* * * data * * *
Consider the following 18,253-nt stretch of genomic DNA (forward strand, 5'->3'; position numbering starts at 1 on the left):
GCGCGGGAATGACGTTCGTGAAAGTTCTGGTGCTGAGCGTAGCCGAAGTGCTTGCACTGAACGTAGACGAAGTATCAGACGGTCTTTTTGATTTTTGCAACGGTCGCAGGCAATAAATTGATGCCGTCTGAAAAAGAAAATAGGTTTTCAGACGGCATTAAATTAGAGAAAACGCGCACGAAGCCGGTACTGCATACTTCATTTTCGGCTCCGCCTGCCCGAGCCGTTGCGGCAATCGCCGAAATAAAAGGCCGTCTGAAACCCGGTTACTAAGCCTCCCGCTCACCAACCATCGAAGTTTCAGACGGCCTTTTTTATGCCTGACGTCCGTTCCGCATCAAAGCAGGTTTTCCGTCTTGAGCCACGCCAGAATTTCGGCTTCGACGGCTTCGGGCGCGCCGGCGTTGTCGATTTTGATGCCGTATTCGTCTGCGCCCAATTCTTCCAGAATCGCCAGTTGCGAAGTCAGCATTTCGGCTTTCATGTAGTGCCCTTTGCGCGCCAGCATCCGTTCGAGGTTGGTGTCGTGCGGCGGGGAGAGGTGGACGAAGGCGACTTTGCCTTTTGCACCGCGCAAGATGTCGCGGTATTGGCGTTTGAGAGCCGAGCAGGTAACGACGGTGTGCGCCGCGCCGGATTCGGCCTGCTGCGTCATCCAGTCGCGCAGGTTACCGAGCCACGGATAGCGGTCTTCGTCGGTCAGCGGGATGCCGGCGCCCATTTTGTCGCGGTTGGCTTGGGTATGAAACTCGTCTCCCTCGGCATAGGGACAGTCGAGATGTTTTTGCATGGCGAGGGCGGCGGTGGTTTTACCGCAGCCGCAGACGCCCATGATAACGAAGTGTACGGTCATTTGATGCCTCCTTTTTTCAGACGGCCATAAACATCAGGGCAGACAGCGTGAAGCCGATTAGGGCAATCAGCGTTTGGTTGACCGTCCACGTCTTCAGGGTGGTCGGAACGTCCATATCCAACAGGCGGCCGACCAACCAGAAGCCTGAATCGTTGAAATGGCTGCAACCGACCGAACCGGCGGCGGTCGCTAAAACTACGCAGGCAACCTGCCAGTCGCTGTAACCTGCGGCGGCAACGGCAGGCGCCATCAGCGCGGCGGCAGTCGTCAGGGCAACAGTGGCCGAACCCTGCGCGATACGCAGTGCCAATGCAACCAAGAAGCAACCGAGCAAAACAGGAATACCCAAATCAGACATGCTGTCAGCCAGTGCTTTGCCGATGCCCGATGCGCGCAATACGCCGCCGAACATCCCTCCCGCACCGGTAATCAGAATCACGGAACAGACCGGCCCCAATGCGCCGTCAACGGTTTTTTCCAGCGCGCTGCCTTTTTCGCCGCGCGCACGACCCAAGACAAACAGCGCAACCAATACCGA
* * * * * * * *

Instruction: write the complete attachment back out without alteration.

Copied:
Consider the following 18,253-nt stretch of genomic DNA (forward strand, 5'->3'; position numbering starts at 1 on the left):
GCGCGGGAATGACGTTCGTGAAAGTTCTGGTGCTGAGCGTAGCCGAAGTGCTTGCACTGAACGTAGACGAAGTATCAGACGGTCTTTTTGATTTTTGCAACGGTCGCAGGCAATAAATTGATGCCGTCTGAAAAAGAAAATAGGTTTTCAGACGGCATTAAATTAGAGAAAACGCGCACGAAGCCGGTACTGCATACTTCATTTTCGGCTCCGCCTGCCCGAGCCGTTGCGGCAATCGCCGAAATAAAAGGCCGTCTGAAACCCGGTTACTAAGCCTCCCGCTCACCAACCATCGAAGTTTCAGACGGCCTTTTTTATGCCTGACGTCCGTTCCGCATCAAAGCAGGTTTTCCGTCTTGAGCCACGCCAGAATTTCGGCTTCGACGGCTTCGGGCGCGCCGGCGTTGTCGATTTTGATGCCGTATTCGTCTGCGCCCAATTCTTCCAGAATCGCCAGTTGCGAAGTCAGCATTTCGGCTTTCATGTAGTGCCCTTTGCGCGCCAGCATCCGTTCGAGGTTGGTGTCGTGCGGCGGGGAGAGGTGGACGAAGGCGACTTTGCCTTTTGCACCGCGCAAGATGTCGCGGTATTGGCGTTTGAGAGCCGAGCAGGTAACGACGGTGTGCGCCGCGCCGGATTCGGCCTGCTGCGTCATCCAGTCGCGCAGGTTACCGAGCCACGGATAGCGGTCTTCGTCGGTCAGCGGGATGCCGGCGCCCATTTTGTCGCGGTTGGCTTGGGTATGAAACTCGTCTCCCTCGGCATAGGGACAGTCGAGATGTTTTTGCATGGCGAGGGCGGCGGTGGTTTTACCGCAGCCGCAGACGCCCATGATAACGAAGTGTACGGTCATTTGATGCCTCCTTTTTTCAGACGGCCATAAACATCAGGGCAGACAGCGTGAAGCCGATTAGGGCAATCAGCGTTTGGTTGACCGTCCACGTCTTCAGGGTGGTCGGAACGTCCATATCCAACAGGCGGCCGACCAACCAGAAGCCTGAATCGTTGAAATGGCTGCAACCGACCGAACCGGCGGCGGTCGCTAAAACTACGCAGGCAACCTGCCAGTCGCTGTAACCTGCGGCGGCAACGGCAGGCGCCATCAGCGCGGCGGCAGTCGTCAGGGCAACAGTGGCCGAACCCTGCGCGATACGCAGTGCCAATGCAACCAAGAAGCAACCGAGCAAAACAGGAATACCCAAATCAGACATGCTGTCAGCCAGTGCTTTGCCGATGCCCGATGCGCGCAATACGCCGCCGAACATCCCTCCCGCACCGGTAATCAGAATCACGGAACAGACCGGCCCCAATGCGCCGTCAACGGTTTTTTCCAGCGCGCTGCCTTTTTCGCCGCGCGCACGACCCAAGACAAACAGCGCAACCAATACCGA